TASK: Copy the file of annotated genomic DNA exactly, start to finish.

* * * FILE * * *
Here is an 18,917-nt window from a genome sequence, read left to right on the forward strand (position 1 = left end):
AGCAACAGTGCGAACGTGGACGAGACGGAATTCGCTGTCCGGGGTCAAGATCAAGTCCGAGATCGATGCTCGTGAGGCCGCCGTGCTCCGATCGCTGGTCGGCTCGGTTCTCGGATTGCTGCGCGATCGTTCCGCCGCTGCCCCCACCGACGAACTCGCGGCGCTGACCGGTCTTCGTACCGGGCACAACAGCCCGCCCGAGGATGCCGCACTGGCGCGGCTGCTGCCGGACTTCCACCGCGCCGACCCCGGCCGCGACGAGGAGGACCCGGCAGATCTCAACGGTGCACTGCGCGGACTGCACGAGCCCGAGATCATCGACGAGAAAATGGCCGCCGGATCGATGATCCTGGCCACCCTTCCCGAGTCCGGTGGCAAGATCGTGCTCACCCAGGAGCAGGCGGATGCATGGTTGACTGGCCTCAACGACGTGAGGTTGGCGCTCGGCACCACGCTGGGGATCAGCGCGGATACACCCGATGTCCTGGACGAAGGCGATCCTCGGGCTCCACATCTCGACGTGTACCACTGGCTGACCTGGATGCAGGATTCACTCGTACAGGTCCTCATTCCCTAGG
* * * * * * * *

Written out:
Here is an 18,917-nt window from a genome sequence, read left to right on the forward strand (position 1 = left end):
AGCAACAGTGCGAACGTGGACGAGACGGAATTCGCTGTCCGGGGTCAAGATCAAGTCCGAGATCGATGCTCGTGAGGCCGCCGTGCTCCGATCGCTGGTCGGCTCGGTTCTCGGATTGCTGCGCGATCGTTCCGCCGCTGCCCCCACCGACGAACTCGCGGCGCTGACCGGTCTTCGTACCGGGCACAACAGCCCGCCCGAGGATGCCGCACTGGCGCGGCTGCTGCCGGACTTCCACCGCGCCGACCCCGGCCGCGACGAGGAGGACCCGGCAGATCTCAACGGTGCACTGCGCGGACTGCACGAGCCCGAGATCATCGACGAGAAAATGGCCGCCGGATCGATGATCCTGGCCACCCTTCCCGAGTCCGGTGGCAAGATCGTGCTCACCCAGGAGCAGGCGGATGCATGGTTGACTGGCCTCAACGACGTGAGGTTGGCGCTCGGCACCACGCTGGGGATCAGCGCGGATACACCCGATGTCCTGGACGAAGGCGATCCTCGGGCTCCACATCTCGACGTGTACCACTGGCTGACCTGGATGCAGGATTCACTCGTACAGGTCCTCATTCCCTAGG